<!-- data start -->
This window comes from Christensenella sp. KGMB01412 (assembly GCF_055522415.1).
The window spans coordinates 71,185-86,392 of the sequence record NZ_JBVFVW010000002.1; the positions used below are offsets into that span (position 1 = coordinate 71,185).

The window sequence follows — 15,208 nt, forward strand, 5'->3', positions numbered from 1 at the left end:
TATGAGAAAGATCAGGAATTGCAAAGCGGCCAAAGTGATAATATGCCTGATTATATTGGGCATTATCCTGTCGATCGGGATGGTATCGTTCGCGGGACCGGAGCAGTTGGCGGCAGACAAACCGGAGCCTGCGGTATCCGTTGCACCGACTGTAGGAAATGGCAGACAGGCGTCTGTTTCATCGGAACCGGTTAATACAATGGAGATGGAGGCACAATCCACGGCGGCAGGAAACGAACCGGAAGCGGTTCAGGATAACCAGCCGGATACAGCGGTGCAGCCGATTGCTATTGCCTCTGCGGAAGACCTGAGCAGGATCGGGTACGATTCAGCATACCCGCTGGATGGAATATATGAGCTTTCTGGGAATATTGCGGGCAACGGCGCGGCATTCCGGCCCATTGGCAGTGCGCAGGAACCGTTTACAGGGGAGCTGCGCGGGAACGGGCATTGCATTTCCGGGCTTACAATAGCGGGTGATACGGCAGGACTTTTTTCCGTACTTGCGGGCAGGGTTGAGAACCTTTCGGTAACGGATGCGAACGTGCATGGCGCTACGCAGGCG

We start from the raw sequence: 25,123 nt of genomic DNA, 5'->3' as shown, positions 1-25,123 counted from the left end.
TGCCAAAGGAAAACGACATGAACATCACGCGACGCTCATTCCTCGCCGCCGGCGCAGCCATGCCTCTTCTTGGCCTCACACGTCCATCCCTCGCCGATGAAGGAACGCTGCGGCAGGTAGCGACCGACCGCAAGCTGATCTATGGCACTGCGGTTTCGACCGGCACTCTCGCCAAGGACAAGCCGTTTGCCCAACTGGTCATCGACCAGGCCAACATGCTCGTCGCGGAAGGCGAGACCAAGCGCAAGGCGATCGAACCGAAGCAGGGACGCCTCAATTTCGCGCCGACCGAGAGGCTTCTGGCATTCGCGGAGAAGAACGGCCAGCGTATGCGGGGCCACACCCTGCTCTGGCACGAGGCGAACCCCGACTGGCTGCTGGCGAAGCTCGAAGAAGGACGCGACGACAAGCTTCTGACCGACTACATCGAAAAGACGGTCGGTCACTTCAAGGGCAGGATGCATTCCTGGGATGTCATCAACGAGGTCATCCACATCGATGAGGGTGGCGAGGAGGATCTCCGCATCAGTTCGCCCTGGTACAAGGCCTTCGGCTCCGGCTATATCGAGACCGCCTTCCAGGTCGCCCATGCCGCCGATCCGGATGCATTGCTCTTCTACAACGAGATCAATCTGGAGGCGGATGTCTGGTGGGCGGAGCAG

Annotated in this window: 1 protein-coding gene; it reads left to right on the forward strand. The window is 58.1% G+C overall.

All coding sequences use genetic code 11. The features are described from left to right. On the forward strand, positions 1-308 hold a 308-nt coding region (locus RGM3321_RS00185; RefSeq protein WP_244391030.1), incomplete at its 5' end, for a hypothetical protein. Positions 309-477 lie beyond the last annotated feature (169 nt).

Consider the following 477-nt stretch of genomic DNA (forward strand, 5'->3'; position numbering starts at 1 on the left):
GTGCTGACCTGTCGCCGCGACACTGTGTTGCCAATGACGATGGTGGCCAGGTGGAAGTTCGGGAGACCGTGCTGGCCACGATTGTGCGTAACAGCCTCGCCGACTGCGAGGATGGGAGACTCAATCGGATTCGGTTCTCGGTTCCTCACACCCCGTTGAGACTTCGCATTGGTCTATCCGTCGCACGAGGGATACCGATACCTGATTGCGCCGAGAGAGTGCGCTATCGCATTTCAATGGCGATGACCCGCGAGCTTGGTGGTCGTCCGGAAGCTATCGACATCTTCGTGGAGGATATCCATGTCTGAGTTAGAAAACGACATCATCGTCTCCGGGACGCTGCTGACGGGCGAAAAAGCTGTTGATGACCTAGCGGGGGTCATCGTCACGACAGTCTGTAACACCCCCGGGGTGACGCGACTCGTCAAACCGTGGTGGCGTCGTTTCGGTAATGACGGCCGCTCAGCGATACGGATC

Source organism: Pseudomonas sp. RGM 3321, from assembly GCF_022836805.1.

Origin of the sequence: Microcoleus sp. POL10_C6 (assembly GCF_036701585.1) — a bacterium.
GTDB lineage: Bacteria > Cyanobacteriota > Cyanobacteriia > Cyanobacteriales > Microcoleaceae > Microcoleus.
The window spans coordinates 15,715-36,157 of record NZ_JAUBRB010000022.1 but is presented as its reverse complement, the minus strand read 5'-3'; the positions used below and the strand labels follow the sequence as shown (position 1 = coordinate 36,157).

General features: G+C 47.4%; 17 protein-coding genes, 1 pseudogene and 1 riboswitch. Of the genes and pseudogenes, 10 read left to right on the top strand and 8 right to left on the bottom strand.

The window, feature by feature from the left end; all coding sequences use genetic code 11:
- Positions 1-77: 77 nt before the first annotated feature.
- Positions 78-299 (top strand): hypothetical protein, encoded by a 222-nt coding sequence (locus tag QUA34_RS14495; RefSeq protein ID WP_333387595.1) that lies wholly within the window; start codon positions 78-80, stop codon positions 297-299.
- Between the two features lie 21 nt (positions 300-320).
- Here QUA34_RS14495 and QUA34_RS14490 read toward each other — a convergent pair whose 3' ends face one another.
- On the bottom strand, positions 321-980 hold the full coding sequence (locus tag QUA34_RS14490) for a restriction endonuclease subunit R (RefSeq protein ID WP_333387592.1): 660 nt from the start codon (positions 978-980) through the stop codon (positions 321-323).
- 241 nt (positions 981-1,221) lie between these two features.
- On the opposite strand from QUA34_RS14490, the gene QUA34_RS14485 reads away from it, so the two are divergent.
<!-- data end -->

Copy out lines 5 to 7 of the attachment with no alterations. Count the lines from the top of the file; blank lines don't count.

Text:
We start from the raw sequence: 25,123 nt of genomic DNA, 5'->3' as shown, positions 1-25,123 counted from the left end.
TGCCAAAGGAAAACGACATGAACATCACGCGACGCTCATTCCTCGCCGCCGGCGCAGCCATGCCTCTTCTTGGCCTCACACGTCCATCCCTCGCCGATGAAGGAACGCTGCGGCAGGTAGCGACCGACCGCAAGCTGATCTATGGCACTGCGGTTTCGACCGGCACTCTCGCCAAGGACAAGCCGTTTGCCCAACTGGTCATCGACCAGGCCAACATGCTCGTCGCGGAAGGCGAGACCAAGCGCAAGGCGATCGAACCGAAGCAGGGACGCCTCAATTTCGCGCCGACCGAGAGGCTTCTGGCATTCGCGGAGAAGAACGGCCAGCGTATGCGGGGCCACACCCTGCTCTGGCACGAGGCGAACCCCGACTGGCTGCTGGCGAAGCTCGAAGAAGGACGCGACGACAAGCTTCTGACCGACTACATCGAAAAGACGGTCGGTCACTTCAAGGGCAGGATGCATTCCTGGGATGTCATCAACGAGGTCATCCACATCGATGAGGGTGGCGAGGAGGATCTCCGCATCAGTTCGCCCTGGTACAAGGCCTTCGGCTCCGGCTATATCGAGACCGCCTTCCAGGTCGCCCATGCCGCCGATCCGGATGCATTGCTCTTCTACAACGAGATCAATCTGGAGGCGGATGTCTGGTGGGCGGAGCAG

Annotated in this window: 1 protein-coding gene; it reads left to right on the forward strand. The window is 58.1% G+C overall.